SOUTHINGTON - Historian Christine Pittsley took visitors at The Southington Historical Society back 100 years in time for a glimpse at “Connecticut in the Great War” Wednesday.
The presentation, which was attended by more than a dozen people, included about 100 pictures of Southington during World War I and others from throughout the state. Among them were photos of airplanes, tanks, soldiers marching and riding horses, people working in factories and picking potatoes.
There was also the only known footage of Southington native and then Connecticut Gov. Marcus Holcomb greeting soldiers returning from war.
Walter Grover, program director at the Southington Historic Center, welcomed Pittsley, who he explained was from the Connecticut State Library and the Cheshire Historical Society. She is also the director of planning for upcoming World War I Centennial celebrations throughout the year. She has spent the past 10 years digitizing images from the war.
Pittsley said many of the images in the slideshow were collected by a man named George Godard. He also collected numerous items from soldiers stepping off boats in the Boston harbor.
“According to an interview he did in the Hartford Courant he wanted his children and grandchildren to know what Connecticut had done,” she said. “He wished his forefathers had done the same. Because of his efforts the Connecticut State Library has the largest World War I collection in the country.”
Pittsley said that during the war, Connecticut factories became the “arsenal of the nation.”
“It was the society thing for girls to work in gas mask factories,” she said. “Working class people worked in munitions and ball bearing factories. In 1918 1.28 billion rounds of ammo were produced in Bridgeport alone. 50 percent of all arms used by The Allies came from Connecticut.”
Pittsley said that, due to Gov. Holcomb’s Southington connections, “everyone who was anyone in the war” came to town. The town was also heavily covered by newspapers.
Pittsley also briefly spoke of The Battle of Seicheprey, during which U.S. forces were overrun by a larger and more experienced German force.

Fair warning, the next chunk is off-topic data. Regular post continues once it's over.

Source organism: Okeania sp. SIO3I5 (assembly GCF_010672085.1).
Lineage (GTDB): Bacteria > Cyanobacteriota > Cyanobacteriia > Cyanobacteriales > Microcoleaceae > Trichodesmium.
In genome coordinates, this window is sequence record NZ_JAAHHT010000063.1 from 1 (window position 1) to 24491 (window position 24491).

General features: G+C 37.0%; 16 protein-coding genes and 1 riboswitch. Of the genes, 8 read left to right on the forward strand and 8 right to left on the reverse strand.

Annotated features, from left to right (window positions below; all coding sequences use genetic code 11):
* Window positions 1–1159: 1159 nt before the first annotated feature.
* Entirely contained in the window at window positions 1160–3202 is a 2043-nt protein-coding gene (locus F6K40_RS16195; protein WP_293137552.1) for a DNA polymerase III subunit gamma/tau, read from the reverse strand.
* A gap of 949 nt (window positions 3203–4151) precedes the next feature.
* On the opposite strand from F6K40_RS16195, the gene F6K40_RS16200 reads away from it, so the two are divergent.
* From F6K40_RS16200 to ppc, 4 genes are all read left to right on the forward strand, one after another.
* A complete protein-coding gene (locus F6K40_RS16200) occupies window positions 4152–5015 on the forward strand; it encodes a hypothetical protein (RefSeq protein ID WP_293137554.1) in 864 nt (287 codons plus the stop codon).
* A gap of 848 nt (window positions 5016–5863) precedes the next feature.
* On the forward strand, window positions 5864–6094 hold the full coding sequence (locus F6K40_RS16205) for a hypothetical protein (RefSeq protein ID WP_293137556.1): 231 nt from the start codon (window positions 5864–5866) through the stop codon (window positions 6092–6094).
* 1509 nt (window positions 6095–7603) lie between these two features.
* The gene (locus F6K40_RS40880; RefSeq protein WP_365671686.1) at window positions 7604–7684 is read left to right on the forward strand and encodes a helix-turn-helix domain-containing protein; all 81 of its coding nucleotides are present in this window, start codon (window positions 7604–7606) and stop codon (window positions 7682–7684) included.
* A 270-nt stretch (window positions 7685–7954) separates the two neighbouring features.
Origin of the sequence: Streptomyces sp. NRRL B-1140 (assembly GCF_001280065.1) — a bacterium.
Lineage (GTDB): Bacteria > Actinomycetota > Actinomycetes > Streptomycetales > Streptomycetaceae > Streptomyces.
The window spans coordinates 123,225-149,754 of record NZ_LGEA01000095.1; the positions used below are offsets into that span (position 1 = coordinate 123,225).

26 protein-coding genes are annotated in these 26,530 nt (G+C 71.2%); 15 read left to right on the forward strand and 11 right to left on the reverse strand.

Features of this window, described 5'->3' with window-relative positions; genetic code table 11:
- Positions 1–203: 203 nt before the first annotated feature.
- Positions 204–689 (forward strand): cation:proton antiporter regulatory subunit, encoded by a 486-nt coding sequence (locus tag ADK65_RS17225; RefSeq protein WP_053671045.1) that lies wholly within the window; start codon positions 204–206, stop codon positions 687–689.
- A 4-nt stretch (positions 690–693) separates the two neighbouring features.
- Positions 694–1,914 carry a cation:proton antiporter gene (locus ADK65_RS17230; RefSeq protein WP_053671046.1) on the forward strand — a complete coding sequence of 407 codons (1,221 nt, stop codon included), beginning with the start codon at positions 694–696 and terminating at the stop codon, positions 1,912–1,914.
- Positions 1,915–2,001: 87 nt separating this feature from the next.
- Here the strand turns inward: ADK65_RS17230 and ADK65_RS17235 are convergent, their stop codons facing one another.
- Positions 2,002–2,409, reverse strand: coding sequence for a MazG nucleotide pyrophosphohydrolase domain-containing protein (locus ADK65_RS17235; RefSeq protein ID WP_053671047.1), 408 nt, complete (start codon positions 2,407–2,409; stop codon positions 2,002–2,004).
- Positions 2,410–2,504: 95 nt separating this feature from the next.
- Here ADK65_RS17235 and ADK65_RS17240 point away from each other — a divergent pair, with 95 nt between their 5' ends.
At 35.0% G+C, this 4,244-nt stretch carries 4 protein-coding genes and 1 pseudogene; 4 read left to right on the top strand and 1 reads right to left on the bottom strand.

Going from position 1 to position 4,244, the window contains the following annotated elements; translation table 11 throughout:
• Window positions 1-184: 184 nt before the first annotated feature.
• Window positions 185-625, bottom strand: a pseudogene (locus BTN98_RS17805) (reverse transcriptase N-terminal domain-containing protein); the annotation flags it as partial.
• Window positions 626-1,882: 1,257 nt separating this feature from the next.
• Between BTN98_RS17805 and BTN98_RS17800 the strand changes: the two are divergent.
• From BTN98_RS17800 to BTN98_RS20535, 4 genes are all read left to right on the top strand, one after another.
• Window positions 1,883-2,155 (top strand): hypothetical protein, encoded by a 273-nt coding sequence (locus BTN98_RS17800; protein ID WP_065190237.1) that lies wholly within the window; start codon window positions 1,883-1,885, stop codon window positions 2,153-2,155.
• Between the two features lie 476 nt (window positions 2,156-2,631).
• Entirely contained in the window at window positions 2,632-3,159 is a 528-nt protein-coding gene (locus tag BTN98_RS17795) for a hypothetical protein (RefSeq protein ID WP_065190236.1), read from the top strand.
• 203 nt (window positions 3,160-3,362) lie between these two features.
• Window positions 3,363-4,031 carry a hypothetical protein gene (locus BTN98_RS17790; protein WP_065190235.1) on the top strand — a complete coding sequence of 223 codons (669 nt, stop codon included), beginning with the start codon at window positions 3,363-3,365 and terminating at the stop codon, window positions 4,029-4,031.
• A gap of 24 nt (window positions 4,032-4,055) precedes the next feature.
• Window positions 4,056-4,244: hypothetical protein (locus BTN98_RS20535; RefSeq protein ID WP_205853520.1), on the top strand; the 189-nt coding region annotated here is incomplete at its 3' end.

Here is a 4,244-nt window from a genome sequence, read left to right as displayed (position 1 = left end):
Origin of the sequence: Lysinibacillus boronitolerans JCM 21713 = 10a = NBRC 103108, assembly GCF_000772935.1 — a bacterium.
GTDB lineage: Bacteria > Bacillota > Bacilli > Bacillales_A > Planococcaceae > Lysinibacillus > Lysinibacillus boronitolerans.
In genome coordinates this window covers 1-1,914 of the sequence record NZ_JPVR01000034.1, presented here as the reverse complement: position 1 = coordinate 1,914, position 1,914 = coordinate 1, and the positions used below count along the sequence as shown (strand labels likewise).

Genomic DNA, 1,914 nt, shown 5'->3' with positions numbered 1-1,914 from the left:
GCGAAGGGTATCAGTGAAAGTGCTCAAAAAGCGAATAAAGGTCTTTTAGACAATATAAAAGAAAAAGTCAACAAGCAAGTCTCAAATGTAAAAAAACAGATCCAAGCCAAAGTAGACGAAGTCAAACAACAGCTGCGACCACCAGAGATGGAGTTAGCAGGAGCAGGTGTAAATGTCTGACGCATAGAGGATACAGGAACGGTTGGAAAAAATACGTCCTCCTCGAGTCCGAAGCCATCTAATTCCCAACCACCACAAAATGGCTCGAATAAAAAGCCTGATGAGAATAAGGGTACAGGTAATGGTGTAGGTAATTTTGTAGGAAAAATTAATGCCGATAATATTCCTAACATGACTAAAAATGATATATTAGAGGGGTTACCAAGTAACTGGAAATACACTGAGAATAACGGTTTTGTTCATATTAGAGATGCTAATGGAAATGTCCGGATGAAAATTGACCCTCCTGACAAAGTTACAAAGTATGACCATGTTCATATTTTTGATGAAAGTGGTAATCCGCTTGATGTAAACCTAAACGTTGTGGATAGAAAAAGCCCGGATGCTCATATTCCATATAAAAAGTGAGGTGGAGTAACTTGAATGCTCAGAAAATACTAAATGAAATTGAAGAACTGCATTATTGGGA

She also briefly mentioned Sergeant Stubby, a stray dog from New Haven who was nationally recognized for his service during the war. She showed a trailer for an animated film by Fun Academy coming out in April. The Connecticut State Library provided background information and photos for the filmmakers.
Society was extremely patriotic during the war, Pittsley said. It was common for women to join The Red Cross or hold fundraisers for the Red Cross and Liberty Bonds. Women also joined as switchboard operators. Families went without certain foods on some days to send them overseas to the soldiers.
“If you weren’t patriotic then you were a suspected German sympathizer,” she said. “If you were a pacifist or a socialist or an anarchist in Connecticut it was not ok and you could be arrested. Propaganda posters were everywhere and shaped public opinion.”
Pittsley also showed a newspaper headline about a man being chased by a mob of 200 people for speaking against Liberty Bonds.
A local man, Warren Stevens, attended dressed as a German soldier from 1916. He is a re-enactor and part of the “5th Sturm Rohr Assault Battalion.”
“This uniform is a replica - if it were an original and that old it really shouldn’t be worn,” he said. “The shovel, rifle, gas mask and bayonet are all original equipment.”
Brian M. Johnson can be reached at 860-973-1806 or firstname.lastname@example.org.